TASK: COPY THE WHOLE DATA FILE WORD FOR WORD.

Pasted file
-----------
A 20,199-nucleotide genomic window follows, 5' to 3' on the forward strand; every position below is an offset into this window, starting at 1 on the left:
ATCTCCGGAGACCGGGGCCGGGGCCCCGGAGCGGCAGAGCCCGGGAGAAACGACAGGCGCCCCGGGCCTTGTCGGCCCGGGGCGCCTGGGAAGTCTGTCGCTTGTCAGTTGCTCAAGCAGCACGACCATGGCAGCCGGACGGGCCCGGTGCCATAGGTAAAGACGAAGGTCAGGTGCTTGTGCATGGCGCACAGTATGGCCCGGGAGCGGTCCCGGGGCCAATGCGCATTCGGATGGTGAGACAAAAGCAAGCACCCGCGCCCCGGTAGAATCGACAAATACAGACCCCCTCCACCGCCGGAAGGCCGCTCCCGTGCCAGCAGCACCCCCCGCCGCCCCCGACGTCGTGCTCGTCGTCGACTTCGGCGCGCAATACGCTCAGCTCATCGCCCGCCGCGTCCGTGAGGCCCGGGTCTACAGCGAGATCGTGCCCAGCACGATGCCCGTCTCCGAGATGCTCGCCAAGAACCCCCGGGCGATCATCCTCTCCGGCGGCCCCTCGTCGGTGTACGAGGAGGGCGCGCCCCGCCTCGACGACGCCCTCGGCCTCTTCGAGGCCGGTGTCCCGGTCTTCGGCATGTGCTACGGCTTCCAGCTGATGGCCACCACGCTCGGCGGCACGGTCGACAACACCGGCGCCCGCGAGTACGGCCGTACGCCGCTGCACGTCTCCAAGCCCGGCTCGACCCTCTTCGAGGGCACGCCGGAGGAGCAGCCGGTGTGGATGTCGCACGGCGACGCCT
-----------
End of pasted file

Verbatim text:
A 20,199-nucleotide genomic window follows, 5' to 3' on the forward strand; every position below is an offset into this window, starting at 1 on the left:
ATCTCCGGAGACCGGGGCCGGGGCCCCGGAGCGGCAGAGCCCGGGAGAAACGACAGGCGCCCCGGGCCTTGTCGGCCCGGGGCGCCTGGGAAGTCTGTCGCTTGTCAGTTGCTCAAGCAGCACGACCATGGCAGCCGGACGGGCCCGGTGCCATAGGTAAAGACGAAGGTCAGGTGCTTGTGCATGGCGCACAGTATGGCCCGGGAGCGGTCCCGGGGCCAATGCGCATTCGGATGGTGAGACAAAAGCAAGCACCCGCGCCCCGGTAGAATCGACAAATACAGACCCCCTCCACCGCCGGAAGGCCGCTCCCGTGCCAGCAGCACCCCCCGCCGCCCCCGACGTCGTGCTCGTCGTCGACTTCGGCGCGCAATACGCTCAGCTCATCGCCCGCCGCGTCCGTGAGGCCCGGGTCTACAGCGAGATCGTGCCCAGCACGATGCCCGTCTCCGAGATGCTCGCCAAGAACCCCCGGGCGATCATCCTCTCCGGCGGCCCCTCGTCGGTGTACGAGGAGGGCGCGCCCCGCCTCGACGACGCCCTCGGCCTCTTCGAGGCCGGTGTCCCGGTCTTCGGCATGTGCTACGGCTTCCAGCTGATGGCCACCACGCTCGGCGGCACGGTCGACAACACCGGCGCCCGCGAGTACGGCCGTACGCCGCTGCACGTCTCCAAGCCCGGCTCGACCCTCTTCGAGGGCACGCCGGAGGAGCAGCCGGTGTGGATGTCGCACGGCGACGCCT